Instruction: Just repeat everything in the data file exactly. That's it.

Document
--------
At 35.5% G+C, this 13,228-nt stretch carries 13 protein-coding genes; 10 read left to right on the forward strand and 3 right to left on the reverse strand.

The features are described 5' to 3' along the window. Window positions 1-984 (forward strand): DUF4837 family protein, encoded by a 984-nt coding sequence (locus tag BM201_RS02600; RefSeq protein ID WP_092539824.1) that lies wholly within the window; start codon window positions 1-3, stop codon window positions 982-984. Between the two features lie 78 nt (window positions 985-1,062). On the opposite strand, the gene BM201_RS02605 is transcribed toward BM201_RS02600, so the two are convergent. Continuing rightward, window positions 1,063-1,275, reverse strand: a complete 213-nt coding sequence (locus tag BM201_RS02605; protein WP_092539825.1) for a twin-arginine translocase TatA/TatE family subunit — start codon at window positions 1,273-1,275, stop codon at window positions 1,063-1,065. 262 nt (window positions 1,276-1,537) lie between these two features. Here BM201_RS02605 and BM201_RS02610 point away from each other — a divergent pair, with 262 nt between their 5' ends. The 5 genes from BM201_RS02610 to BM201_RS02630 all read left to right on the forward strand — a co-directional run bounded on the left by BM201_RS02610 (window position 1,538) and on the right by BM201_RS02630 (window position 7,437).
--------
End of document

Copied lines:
At 35.5% G+C, this 13,228-nt stretch carries 13 protein-coding genes; 10 read left to right on the forward strand and 3 right to left on the reverse strand.

The features are described 5' to 3' along the window. Window positions 1-984 (forward strand): DUF4837 family protein, encoded by a 984-nt coding sequence (locus tag BM201_RS02600; RefSeq protein ID WP_092539824.1) that lies wholly within the window; start codon window positions 1-3, stop codon window positions 982-984. Between the two features lie 78 nt (window positions 985-1,062). On the opposite strand, the gene BM201_RS02605 is transcribed toward BM201_RS02600, so the two are convergent. Continuing rightward, window positions 1,063-1,275, reverse strand: a complete 213-nt coding sequence (locus tag BM201_RS02605; protein WP_092539825.1) for a twin-arginine translocase TatA/TatE family subunit — start codon at window positions 1,273-1,275, stop codon at window positions 1,063-1,065. 262 nt (window positions 1,276-1,537) lie between these two features. Here BM201_RS02605 and BM201_RS02610 point away from each other — a divergent pair, with 262 nt between their 5' ends. The 5 genes from BM201_RS02610 to BM201_RS02630 all read left to right on the forward strand — a co-directional run bounded on the left by BM201_RS02610 (window position 1,538) and on the right by BM201_RS02630 (window position 7,437).